5 Traps That Make It Hard To Save On Black Friday

By Tara Struyk | November 23, 2010 AAA
5 Traps That Make It Hard To Save On Black Friday

Black Friday got its name because the high volume of sales can bring a company's books out of "the red" and into "the black" for the year, but if it sounds a little ominous, it's not just your imagination. For consumers, shopping on this day can be a black hole for their finances. Stores advertise ultra-low prices, creating the hype that sends droves of typically rational people to the malls in the wee morning hours, and leaves them fighting each other for the last big-screen TV. And while stores do have plenty of blow-out deals, the whole day is pretty much rigged in their favor, not yours.

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  1. It's a Rush
    If you walk into a store during a big sale and see customers buying up everything in sight, it's easy to get sucked in to buying something - even if you didn't plan to or don't need it. And it isn't just you; this tendency to become one of the crowd is called herd behavior, and it is a well-documented psychological phenomenon in crowd situations (such as a one-day sale) and even the stock market.
    If you decide to shop on Black Friday, you'd better come armed with a lot of discipline because it will be a whole lot harder to think clearly about what you want to buy in the midst of an adrenaline rush. (To learn more about "mob mentality", read Behavioral Finance: Herd Behavior.)

  2. For a Limited Time Only
    "Quantities are limited." "No rain checks". Check out any Black Friday sales category and you're likely to find words to this effect. The fact is, if you're not near the front of the very long lines that form at some big box stores, many of the best deals will already be gone when you arrive. Retailers are counting on getting you in the door, and then leaving it to the adrenaline (see point No.1) to do the rest. This is called a loss-leader strategy, and in some cases the retailer may not even be making money on these "door buster" items - so you can bet they're making it up wherever they can in the rest of the store. (Find out more about company profit margins in The Bottom Line On Margins.)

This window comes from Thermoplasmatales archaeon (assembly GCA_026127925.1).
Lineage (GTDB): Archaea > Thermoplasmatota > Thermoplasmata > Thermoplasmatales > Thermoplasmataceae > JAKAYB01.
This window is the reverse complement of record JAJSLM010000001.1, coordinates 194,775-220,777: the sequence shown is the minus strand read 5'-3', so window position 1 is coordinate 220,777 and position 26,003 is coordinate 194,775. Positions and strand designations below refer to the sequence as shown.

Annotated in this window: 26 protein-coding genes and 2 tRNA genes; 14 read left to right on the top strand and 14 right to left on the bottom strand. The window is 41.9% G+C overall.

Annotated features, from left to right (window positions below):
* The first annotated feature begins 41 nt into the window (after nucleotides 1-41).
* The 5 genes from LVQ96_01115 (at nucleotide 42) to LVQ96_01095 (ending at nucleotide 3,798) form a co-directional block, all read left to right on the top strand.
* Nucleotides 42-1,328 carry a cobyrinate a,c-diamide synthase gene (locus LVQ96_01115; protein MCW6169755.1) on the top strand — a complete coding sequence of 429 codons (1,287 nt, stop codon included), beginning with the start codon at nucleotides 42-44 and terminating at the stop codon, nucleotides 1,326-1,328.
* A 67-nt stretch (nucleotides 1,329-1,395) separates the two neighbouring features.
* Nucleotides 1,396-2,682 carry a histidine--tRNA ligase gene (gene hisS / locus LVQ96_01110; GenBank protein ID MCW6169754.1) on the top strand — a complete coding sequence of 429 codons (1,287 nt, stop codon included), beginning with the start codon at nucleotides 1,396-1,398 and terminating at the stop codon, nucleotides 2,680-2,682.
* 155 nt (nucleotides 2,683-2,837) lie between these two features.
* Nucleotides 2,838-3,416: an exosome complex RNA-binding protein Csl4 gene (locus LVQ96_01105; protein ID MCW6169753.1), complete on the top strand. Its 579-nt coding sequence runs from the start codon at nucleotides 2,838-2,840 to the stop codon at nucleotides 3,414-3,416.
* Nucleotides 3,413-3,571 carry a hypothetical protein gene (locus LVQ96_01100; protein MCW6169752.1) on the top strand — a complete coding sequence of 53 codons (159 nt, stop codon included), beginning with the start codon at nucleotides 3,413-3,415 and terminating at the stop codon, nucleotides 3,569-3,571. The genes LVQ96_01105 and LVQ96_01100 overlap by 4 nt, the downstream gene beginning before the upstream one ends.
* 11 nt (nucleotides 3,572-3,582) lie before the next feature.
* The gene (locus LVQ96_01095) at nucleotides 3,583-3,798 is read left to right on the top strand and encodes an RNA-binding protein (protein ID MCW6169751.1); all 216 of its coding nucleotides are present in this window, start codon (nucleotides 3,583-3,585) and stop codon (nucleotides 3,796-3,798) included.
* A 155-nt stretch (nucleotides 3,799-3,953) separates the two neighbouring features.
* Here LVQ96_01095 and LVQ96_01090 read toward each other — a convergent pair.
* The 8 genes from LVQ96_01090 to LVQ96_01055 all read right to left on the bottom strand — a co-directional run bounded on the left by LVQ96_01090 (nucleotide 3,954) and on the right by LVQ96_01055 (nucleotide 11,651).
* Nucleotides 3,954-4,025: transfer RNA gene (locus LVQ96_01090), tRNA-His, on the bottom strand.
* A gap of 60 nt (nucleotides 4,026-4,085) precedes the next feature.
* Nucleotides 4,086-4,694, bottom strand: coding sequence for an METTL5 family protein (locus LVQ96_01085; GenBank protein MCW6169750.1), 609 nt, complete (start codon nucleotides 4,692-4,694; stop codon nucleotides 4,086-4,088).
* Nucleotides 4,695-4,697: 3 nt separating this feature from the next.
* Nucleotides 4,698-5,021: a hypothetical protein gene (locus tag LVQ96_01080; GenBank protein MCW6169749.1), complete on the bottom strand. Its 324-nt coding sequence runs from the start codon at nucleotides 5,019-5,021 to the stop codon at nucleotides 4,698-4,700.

3. Markdown Madness
    On Black Friday, it seems like everything is on sale, and this can have a real emotional pull for some people. If you're a person who can't resist a deal, Black Friday is not a good place for you to be - unless you also like a full credit card and an empty back account. Whether the items you bought were a "good deal" or not is beside the point if you can't afford to pay for them. (For more tips on how to avoid unnecessary spending, see Attention Discount Shoppers: Don't Buy Just Because It's On Sale.)

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  1. The Pressure Trap
    It's a little hard to comparison shop when you have a mob behind you clamoring for the same item. After all, on a usual shopping day you could always browse through a few stores and come back to make your purchase. Not on Black Friday, and retailers capitalize on this by upping the pressure - these sales are "one-day only" and offer "the best price of the season". But do you really want to take their word for it? Many online retailers offer Black Friday discounts too, and shopping online will give you time to browse - and allow you to relax at home in your pajamas, rather than being trampled in a big-box store. (Find out more in 7 Tips For Shopping Safely Online This Holiday Season.)

  2. Last-Ditch Efforts
    According to Consumer Reports, 44% of Americans are expected to hit the stores on Black Friday and the holiday weekend this year. If that estimate proves correct, that represents a lower overall percentage compared to last year. What this means is that many stores may be forced to cut their prices even more in the days leading up to Christmas in order to boost their sales.

The Bottom Line
Some people love the thrill of Black Friday shopping and approach it as a sport. If you're in it for the hunt, it may be wise to leave your credit cards at home and shop with cash, so that you won't be tempted to spend over your budget. If you're heading out to Black Friday in the hope of a deal, it may be better to hold off, at least for a few days. Many of the sales being offered will stick around, but even if you miss some of the ultra-low prices, the lack of pressure to spend may help you avoid overspending.
Find out what happened in financial news this week. Read Water Cooler Finance: GM's Dramatic Return.

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